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On D-Line, Jarmon Is Catching Up Quickly



Jeremy Jarmon has participated in all of Redskins training camp and played in two preseason games, but he has barely spoken with his defensive coordinator, Greg Blache.

It's nothing personal on Blache's part.

"I don't talk to the rookies," Blache said. "I really don't--not until they make the football team. It's hard enough that you have to cut guys that you have gotten to know and be around. When we make the final cuts, then I'll get into [talking with] some of the newer guys."

Jarmon arrived on the Redskins on July 16--just five weeks ago--so it's not surprising that midway through preseason he is still regarded as a newcomer.

At Kentucky, he had been declared ineligible for his senior season after he took a dietary supplement that contained a banned substance.

So he entered the NFL Supplemental Draft, and the Redskins selected him with a third-round pick.

Since then, Jarmon has had to play catch-up both physically and mentally. He was not able to participate in the Redskins' off-season workout program, mini-camp or OTAs, so his role was expected to be a limited one.

Instead, Jarmon is moving quicky to establish himself at left defensive end.

In the Aug. 8 intra-squad scrimmage during training camp, Jarmon had 1.5 sacks playing against the Redskins' offense.

He was a bright spot in the Redskins' preseason opener at Baltimore on Aug. 13. In the 23-0 loss to the Ravens, he was able to pressure quarterbacks Troy Smith and John Beck into incomplete passes.

Last Saturday vs. Pittsburgh, Jarmon logged one tackle and another quarterback pressure on what turned out to be the Steelers' last offensive play. The Redskins won 17-13.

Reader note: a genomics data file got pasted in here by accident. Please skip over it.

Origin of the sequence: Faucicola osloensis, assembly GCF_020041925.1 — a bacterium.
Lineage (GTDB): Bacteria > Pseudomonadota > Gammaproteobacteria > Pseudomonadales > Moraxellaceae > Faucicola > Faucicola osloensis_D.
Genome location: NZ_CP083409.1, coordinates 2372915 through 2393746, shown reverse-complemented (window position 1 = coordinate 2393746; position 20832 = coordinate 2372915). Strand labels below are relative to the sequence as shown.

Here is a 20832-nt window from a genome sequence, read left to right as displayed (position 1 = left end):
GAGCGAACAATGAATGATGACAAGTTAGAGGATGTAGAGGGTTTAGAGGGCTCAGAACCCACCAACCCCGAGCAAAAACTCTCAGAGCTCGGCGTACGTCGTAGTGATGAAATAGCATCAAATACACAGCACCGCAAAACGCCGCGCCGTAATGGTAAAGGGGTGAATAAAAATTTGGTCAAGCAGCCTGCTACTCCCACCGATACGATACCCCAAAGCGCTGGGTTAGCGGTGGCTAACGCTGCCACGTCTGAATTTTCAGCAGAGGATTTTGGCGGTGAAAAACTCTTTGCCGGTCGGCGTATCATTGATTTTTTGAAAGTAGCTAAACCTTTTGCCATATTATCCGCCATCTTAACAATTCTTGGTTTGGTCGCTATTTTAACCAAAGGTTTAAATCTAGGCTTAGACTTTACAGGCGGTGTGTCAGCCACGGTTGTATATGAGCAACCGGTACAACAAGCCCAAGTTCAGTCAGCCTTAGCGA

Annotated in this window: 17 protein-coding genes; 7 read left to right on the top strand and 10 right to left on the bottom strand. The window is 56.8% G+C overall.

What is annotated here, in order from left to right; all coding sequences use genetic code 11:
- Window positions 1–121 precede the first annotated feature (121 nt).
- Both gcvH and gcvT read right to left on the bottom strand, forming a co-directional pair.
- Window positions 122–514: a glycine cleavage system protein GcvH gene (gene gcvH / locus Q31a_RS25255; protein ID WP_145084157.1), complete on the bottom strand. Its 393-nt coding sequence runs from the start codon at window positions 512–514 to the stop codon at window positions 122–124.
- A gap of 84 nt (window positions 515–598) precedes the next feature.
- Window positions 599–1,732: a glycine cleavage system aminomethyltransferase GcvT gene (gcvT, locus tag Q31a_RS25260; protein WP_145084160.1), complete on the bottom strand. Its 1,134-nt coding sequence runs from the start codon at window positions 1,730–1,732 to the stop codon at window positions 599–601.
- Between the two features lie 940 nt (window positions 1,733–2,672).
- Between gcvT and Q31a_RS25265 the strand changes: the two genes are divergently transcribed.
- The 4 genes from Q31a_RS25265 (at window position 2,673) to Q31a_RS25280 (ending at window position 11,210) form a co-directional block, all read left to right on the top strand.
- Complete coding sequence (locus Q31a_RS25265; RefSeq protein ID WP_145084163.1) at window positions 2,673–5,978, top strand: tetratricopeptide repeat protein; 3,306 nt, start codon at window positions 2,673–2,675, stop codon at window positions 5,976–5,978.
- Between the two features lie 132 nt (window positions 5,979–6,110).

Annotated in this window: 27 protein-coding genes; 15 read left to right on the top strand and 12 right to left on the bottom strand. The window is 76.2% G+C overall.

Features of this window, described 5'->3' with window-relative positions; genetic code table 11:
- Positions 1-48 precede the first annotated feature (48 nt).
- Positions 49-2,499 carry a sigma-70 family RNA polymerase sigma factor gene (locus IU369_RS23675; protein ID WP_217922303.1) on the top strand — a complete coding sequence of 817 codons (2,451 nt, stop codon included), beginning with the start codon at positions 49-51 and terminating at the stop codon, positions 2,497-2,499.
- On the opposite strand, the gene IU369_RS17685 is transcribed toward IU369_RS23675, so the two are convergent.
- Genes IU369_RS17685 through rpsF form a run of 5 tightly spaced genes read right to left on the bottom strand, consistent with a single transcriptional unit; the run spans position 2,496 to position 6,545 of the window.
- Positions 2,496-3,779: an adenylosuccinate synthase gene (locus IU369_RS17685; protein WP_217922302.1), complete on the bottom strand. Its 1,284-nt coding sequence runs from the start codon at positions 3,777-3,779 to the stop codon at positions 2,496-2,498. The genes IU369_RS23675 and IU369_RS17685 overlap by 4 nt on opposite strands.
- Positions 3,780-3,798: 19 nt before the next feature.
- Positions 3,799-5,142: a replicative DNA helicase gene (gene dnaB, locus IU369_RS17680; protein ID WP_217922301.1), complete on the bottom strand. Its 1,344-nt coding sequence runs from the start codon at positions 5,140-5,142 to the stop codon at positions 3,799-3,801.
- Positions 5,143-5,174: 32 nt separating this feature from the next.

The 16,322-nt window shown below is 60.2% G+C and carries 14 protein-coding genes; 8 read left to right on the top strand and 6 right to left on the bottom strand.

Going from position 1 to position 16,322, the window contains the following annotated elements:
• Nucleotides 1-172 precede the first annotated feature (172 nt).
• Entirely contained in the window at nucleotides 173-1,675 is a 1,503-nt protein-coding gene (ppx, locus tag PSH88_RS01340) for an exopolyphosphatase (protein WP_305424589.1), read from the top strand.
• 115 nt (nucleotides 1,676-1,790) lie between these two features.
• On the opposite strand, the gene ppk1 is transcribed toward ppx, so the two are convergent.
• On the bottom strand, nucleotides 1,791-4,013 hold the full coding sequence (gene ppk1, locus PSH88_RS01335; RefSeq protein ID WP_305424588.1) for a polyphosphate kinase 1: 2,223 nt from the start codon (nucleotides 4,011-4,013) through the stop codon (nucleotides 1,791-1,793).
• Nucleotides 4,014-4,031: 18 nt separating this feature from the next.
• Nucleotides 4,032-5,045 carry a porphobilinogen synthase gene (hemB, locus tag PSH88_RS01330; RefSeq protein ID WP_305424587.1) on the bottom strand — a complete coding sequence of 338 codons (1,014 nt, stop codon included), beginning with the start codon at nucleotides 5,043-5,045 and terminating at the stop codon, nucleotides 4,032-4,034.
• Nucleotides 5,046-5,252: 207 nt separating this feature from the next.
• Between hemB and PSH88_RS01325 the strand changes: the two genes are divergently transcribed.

"He has done a good job," Blache said. "He is more athletic than I anticipated. Being a junior coming out, I thought he would be behind on the learning curve. I didn't think I would be able to get him on the field until October or November.

"But watching him, but he is actually further along than I thought he would be. If we need him to play early in the season, he could be a guy who goes out on the field and holds his own in the run game or rushing the passer.

"When his mind catches up to his athletic skills, he'll be on the field maybe a little sooner than we thought."

Jarmon believes he has picked up the Redskins' defense quickly.

Now he needs to put more time in the weight room and build his strength to better withstand the rigors of the NFL. Competing against bigger, more athletic linemen has forced him to adjust his technique to his body frame.

"A lot of these guys here, Phillip [Daniels], Renaldo [Wynn]--all of those guys in front of me are so much stronger than I am," he said. "One thing that I can do is keep my pads low, play with good leverage and use my hands. That's something I need to keep doing a good job with."

Jarmon has heard about how different the speed of the NFL game is compared to college football, so he has tried to "play faster."

"Everything is speeding up for me," Jarmon said. "I think the reason for that is knowing what I am supposed to be doing out there and just coming off the ball as fast as I can.


"If I make a mistake, Coach [John] Palermo is going to come over to me and say, 'Jeremy, you were lined up a little tight.' I'll take note of that and we'll discuss it."

At Kentucky, Jarmon started 31-of-39 games at Kentucky the last three years, recording 17.5 career sacks.

He had a breakout season as a sophomore in 2007, logging nine sacks (fourth best in the nation). He also posted 62 tackles and 13.5 stops for a loss. As a junior last year, he posted 4.5 sacks as he faced more double teams.

Jarmon believes playing in the highly competitive SEC in college helped prepare him for the NFL.

"From what I have seen so far, the offenses in the NFL are pretty cut and dry," Jarmon said. "They aren't going to fool you, or razzle-dazzle you with anything special. They are going to line up and try to knock you off the ball.

"In the SEC, I saw so many different sets week by week. It's not as complex adapting to the different offenses as it was in college."

Jarmon may change his tune on that once the regular season arrives.

Still, the comment shows he has confidence.

And even though Blache has kept his contact with Jarmon to a minimum so far, he is impressed with the rookie's maturity.

"In the conversations we have had, he does come across like a very sound young man," Blache said. "And he has played well. He'll be here. When the time comes, I'll talk to him and get to know him. In the meantime, he's still a rookie."

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